Canada is often listed as number seven in the world when countries are ranked by arable farmland.
The United Kingdom is more like 40th, considering that Canada has eight or nine times more farmland.
However, the U.K. and Canada produce almost the same amount of greenhouse gases from livestock and crop production: 56 million tonnes in carbon dioxide equivalents in Canada and 52 million tonnes in Britain.
Canada’s agricultural emissions would be less than 48 million tonnes if carbon sequestration is taken into account from practices such as conservation tillage.
It would seem improbable that Canada’s greenhouse gas totals would be similar to Britain, which is a minnow in global agriculture, but several factors explain Canada’s relatively low number.
Brian McConkey, an Agriculture Canada scientist in Swift Current, Sask., who studies greenhouse gases in agriculture, said three factors drive emissions:
- use of nitrogen on crops
- the number of ruminants (cattle, sheep, goats)
- the amount of rice paddies
“(And) those vary from country to country,” he said.
“Without drilling down into the details, it’s hard to make comparisons at a national level.”
One factor working against Britain is climate.
Wetter countries with damp soils, such as Britain, will emit more nitrous oxide from the soil and farmers will apply more nitrogen to compensate for the loss. That means Britain has much higher nitrous oxide losses than Canada.
Britain also has 23 million sheep, and many of those animals gain weight by grazing.
“If you’ve got a lot of sheep … grazing on rough browse, you can have a lot of emissions relative to the amount of meat production,” McConkey said.
Canadian farmers are much more efficient at producing meat, he added.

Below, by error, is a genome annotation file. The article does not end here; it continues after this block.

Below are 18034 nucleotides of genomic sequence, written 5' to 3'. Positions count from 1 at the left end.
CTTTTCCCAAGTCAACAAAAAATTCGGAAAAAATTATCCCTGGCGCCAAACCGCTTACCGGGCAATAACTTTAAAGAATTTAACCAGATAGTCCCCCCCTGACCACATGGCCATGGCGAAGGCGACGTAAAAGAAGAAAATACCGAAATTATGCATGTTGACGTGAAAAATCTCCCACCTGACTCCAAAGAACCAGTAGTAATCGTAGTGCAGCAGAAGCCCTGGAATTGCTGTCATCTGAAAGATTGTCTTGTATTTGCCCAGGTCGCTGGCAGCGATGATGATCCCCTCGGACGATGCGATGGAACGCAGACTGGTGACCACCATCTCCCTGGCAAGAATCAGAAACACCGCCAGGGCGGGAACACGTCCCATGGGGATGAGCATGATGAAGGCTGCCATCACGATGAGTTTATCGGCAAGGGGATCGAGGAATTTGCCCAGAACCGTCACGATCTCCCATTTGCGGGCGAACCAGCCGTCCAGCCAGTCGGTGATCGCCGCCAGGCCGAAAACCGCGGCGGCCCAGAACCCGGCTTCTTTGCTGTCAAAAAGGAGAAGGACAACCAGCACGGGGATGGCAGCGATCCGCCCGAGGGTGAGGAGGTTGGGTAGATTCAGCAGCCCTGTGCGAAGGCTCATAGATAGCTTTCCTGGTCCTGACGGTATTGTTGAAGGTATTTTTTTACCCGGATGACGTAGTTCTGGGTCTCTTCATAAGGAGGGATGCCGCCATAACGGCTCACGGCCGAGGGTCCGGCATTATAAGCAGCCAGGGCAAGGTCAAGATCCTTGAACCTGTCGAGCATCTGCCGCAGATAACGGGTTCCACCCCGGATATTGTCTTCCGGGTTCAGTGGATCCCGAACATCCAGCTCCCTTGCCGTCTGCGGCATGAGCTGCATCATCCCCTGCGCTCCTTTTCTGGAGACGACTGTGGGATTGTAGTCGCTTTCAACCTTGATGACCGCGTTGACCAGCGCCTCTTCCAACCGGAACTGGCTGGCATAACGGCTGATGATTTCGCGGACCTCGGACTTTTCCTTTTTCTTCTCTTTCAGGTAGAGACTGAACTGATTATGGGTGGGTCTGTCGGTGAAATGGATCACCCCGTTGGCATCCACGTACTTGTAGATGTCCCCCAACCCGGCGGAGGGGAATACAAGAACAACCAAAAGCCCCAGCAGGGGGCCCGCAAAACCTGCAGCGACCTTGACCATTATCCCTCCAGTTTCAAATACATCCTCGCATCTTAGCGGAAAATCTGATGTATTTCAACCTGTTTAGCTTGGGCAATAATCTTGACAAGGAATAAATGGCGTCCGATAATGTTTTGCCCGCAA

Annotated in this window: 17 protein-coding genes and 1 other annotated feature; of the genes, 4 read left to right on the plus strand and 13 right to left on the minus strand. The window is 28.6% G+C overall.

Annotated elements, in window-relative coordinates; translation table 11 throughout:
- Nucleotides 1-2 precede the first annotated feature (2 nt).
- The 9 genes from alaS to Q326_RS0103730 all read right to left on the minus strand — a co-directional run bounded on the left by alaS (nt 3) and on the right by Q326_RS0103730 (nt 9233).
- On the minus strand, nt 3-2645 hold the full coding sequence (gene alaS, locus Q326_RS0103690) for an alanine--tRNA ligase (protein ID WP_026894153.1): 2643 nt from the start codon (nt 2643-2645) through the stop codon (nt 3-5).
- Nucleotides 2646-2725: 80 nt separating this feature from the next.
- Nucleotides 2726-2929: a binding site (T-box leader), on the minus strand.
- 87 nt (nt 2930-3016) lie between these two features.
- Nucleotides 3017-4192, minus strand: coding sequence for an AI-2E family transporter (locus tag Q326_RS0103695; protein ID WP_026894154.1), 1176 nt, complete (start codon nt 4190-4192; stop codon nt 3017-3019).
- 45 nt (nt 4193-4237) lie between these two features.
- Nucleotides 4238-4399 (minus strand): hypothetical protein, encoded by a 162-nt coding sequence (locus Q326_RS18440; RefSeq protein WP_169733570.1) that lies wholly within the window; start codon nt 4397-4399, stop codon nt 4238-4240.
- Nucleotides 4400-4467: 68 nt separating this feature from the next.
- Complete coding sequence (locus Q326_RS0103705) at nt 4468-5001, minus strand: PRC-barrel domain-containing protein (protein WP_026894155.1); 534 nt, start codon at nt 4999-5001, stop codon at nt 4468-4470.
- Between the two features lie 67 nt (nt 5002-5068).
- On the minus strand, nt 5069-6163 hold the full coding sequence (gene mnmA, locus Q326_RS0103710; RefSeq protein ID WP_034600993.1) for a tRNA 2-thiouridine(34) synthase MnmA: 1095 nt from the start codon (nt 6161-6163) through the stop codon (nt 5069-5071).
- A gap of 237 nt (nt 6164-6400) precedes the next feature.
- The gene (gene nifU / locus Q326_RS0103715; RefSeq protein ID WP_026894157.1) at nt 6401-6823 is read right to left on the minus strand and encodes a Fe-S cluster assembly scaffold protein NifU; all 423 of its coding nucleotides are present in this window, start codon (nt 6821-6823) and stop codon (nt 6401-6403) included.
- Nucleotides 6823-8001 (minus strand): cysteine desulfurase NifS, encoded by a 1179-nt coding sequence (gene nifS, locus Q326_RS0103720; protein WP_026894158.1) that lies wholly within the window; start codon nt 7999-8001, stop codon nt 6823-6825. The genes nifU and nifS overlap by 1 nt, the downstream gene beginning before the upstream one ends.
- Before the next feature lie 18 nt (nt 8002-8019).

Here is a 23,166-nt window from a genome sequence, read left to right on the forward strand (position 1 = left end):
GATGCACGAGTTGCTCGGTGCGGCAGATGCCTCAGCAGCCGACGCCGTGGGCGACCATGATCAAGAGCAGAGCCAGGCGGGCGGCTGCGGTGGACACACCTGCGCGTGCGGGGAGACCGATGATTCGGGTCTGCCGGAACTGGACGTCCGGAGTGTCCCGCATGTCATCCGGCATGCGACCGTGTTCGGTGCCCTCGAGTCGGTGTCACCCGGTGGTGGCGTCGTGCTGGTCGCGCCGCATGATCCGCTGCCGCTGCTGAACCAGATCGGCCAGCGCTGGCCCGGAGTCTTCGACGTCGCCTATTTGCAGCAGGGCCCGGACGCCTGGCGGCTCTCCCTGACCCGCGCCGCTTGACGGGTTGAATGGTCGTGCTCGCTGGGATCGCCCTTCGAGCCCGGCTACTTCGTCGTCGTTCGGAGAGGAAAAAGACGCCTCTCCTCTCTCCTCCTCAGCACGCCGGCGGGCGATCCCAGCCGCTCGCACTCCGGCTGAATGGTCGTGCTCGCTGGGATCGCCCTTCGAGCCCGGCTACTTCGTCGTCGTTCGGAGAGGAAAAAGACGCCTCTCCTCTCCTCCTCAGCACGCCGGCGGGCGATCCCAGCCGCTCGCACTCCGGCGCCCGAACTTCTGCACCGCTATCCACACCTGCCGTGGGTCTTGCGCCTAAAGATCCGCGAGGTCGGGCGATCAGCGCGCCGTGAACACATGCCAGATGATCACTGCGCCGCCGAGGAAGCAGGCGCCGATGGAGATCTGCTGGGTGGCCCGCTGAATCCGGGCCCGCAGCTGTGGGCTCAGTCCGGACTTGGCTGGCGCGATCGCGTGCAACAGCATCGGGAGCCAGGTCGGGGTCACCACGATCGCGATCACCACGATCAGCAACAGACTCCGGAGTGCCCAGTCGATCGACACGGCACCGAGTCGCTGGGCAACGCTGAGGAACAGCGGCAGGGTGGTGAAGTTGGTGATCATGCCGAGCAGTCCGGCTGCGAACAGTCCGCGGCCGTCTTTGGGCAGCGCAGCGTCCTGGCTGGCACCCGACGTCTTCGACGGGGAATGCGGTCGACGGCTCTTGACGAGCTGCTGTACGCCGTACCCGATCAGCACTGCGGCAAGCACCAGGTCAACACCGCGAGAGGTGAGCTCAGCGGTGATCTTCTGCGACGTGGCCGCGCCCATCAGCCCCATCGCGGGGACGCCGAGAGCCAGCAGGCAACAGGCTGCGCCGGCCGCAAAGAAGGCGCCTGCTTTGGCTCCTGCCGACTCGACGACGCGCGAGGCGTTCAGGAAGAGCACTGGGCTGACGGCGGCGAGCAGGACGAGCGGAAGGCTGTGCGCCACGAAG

The Beef Cattle Research Council released a study in January showing how production efficiency is key to curbing greenhouse gases.
Government and university scientists compared beef production between 1981 and 2011 and found that feed efficiency and other advancements made it possible for farmers to produce the same amount of beef in 2011 as in 1981 with 27 percent fewer slaughter cattle and 24 percent less land.
“The story in Canada’s agriculture is that emissions have remained relatively constant (while) production has increased very significantly: livestock products and grain,” McConkey said.
“We’re doing really well in terms of getting more product out there per (unit) of greenhouse gas emissions.”
Producing more food with the same amount of emissions is the only option for farmers because lowering the total isn’t feasible, McConkey said.
“I don’t know of any country that’s really seriously looking at absolute emission reductions (from agriculture),” he said, because nations will not sacrifice food security to cut emissions.
“If we dropped our production we could definitely drop (Canada’s) greenhouse gas emissions … but people are going to still eat. Somewhere that food is going to be produced. If it’s (grown in) a less efficient (country) or you’re clearing the Amazon to produce (that food), you are expanding emissions in a global sense.”